Using Google Document Files in Google Earth

Tom Taylor

Purpose:

Google Docs is a word processing system similar to Microsoft Word or other programs with which students may be familiar.  Documents can be created in Microsoft Word, uploaded to Google Docs, then embedded as Google Earth placemarks.  This allows users to format text and images as they would like in Google Earth placemarks without having to use HTML codes.

Method:

First create a document.  In my demonstration document I am using the dummy Latin “Lorem Ipsum” text and an image of an Egyptian pyramid.

In the document you wish to embed, click on the File menu item and select “Publish to Web.”

A dialog box will appear.  Leave “Automatically republish when changes are made” checked, then press the Start Publishing button.

After clicking the button you will see an embed code.  Highlight the code and press CTRL-C to copy it.

Open Google Earth and navigate to the location where you would like your placemark.  In this example I have selected the pyramids of Egypt.  Create a new placemark on your location.  Give the placemark and appropriate name, then paste the embed code into the Description box with CTRL-V.

Click on OK to complete the placemark.  Now, when you click on the placemark either on the map or on My Places, the pop-up box will show your document file.  The text will be formatted to the width of the box, and a horizontal scroll bar will let you scroll down to view all of the document, including any images in the document.

The default settings for the dialog box may not be large enough for the text and images to display properly.  You can resize the box by adding Height and Width settings.  The embed code will looks something like this...

<iframe src="https://docs.google.com/document/pub?id=1YD4yVm_G-xi9kifpyBixZGcg2PgWQbwZLYy4QisPp5Q&amp;embedded=true"></iframe>

Right click on the placemark and select Properties to edit the code.  After the embedded=true” statement and before the first >, add Height=500 Widith=500.  The code should now look like this:

<iframe src="https://docs.google.com/document/pub?id=1YD4yVm_G-xi9kifpyBixZGcg2PgWQbwZLYy4QisPp5Q&amp;embedded=true" Height=500 Width=500></iframe>

This will create a 500X500 box, which is a bit larger.  The placemark should now look like this when you click on it.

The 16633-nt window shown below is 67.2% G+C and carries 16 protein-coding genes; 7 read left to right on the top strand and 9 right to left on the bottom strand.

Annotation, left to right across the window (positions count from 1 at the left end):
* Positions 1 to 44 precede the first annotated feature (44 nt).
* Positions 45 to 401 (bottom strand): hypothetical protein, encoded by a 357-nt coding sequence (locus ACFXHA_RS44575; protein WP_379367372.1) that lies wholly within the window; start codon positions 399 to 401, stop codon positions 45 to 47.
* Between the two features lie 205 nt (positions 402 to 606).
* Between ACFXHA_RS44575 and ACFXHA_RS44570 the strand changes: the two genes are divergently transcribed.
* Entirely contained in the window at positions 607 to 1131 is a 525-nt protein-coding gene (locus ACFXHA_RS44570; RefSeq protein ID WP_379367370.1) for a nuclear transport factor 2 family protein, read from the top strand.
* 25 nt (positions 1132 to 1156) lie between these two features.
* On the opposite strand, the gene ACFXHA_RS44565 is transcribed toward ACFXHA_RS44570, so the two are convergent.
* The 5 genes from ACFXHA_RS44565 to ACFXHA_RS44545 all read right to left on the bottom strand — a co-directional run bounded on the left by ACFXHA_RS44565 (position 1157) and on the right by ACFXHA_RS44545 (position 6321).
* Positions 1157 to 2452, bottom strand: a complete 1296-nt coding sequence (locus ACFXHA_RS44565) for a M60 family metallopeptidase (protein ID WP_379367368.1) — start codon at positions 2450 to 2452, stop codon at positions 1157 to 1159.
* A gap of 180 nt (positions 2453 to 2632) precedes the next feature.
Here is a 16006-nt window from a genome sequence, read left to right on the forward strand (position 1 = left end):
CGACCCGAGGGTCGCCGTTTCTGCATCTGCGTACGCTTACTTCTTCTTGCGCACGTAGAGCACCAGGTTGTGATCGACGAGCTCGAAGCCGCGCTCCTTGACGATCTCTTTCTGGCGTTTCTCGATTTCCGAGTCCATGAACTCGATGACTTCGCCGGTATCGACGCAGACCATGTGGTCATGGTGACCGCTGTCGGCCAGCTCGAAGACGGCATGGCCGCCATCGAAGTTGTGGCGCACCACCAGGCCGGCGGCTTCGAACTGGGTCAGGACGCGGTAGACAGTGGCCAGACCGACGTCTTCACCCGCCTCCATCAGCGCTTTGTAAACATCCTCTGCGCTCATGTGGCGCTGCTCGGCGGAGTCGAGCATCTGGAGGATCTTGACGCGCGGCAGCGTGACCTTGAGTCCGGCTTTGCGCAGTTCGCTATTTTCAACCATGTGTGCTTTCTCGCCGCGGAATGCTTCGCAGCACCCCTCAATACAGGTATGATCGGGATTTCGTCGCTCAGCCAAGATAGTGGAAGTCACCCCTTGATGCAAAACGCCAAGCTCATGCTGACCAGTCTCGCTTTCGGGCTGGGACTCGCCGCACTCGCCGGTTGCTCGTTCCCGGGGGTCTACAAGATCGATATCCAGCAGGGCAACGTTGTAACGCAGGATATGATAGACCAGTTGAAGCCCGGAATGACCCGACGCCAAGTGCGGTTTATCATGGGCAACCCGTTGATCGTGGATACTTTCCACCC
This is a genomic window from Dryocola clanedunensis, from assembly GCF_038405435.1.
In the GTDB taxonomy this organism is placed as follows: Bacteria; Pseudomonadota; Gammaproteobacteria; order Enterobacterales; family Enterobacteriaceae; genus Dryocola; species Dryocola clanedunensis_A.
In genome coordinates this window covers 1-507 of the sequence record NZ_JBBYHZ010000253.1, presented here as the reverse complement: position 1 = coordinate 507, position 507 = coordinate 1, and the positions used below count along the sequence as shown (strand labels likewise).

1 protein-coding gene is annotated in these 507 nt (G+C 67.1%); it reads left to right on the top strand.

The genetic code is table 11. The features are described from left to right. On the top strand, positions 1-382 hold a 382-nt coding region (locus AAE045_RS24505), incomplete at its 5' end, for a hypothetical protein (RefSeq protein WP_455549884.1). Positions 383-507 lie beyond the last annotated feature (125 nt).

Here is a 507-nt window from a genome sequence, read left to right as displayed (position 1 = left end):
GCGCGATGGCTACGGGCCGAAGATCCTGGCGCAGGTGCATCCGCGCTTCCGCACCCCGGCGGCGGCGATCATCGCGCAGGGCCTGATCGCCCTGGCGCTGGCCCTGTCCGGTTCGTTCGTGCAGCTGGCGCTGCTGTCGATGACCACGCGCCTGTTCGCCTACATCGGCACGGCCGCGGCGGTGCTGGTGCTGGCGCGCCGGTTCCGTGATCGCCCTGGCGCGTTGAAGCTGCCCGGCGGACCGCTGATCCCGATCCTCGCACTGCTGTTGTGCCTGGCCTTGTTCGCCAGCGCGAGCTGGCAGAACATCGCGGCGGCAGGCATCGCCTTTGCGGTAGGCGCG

You can experiment with the height and width settings to see what works best for your document.  500X500 or 640X480 are good starting places.  It’s not a good idea to make the document too large or too small.

Usage:

Since word processing programs are easier to use and format that raw HTML code, students can write about an assigned location.  Those locations can then be uploaded (or created in) Google Docs, then embedded into placemarks.  If the documents are edited, changes will automatically be update in the Google Earth placemark.

You will need one document for each placemark.

Advanced:

There is a way to share text so that it can be edited simply by following a link from the placemark.  This is useful for collaborative projects.  A student can select a placemark, click on the link, and immediately add content to the document that appears in the placemark.  Here’s how to do it...

Open the Google Document you want to share as editable.  Click on the Share button, but this time select the first option, “Share Settings.”

When you click, a dialog box will open.

This should show your name, and that the document is private.  In order to change the privacy settings, click on the Change link.  The following dialog box will open:

Select the “Anyone with the link” option.  This allows anyone to whom you provide the link the ability to edit the Google document regardless of whether or not they actually have a Google Docs account.  Under “Edit access:” you will also need to make sure that the box for “Allow anyone to edit (no sign-in required)” is checked.  Click on Save to continue, and one last dialog box will appear.

You will now see that the permissions have changed, and that the document is no longer private.  There is also now a link that can be copied and shared for editors.  Highlight the link, if it isn’t already highlighted, and press CTRL-C to copy it.

Now go back to Google Earth and find the placemark with this document embedded.  Right-click and select Properties to edit the placemark.  Below the embed code type the phrase “Click this link to edit” or something similar, then press CTRL-V to paste the editing link.  It should look something like this:

Click OK to complete the placemark.  Now when you click on the placemark on the map or in My Places it will look something like this:

The embedded document will appear as it did before with a scroll bar, but below the scrolling area there will be your new text with the editing link.

Depending on the version of the Google Earth you are using, and how your default browser is configured, clicking on the link may cause different behaviors.  Most likely your default browser will open with the document that can be edited.  If you are using the latest version of Google Earth and have the Chrome browser installed, then the document will open within Google Earth itself, like this:

Your users will be able to edit the document.  When it is saved, the updates will appear in the Google Earth document, although not quite immediately.

Usage:

You will need one document for each placemark, and you will need to set up sharing for each document and placemark you plan to use.  You could provide a template document with leading questions for students, then let them write their thoughts about specific places.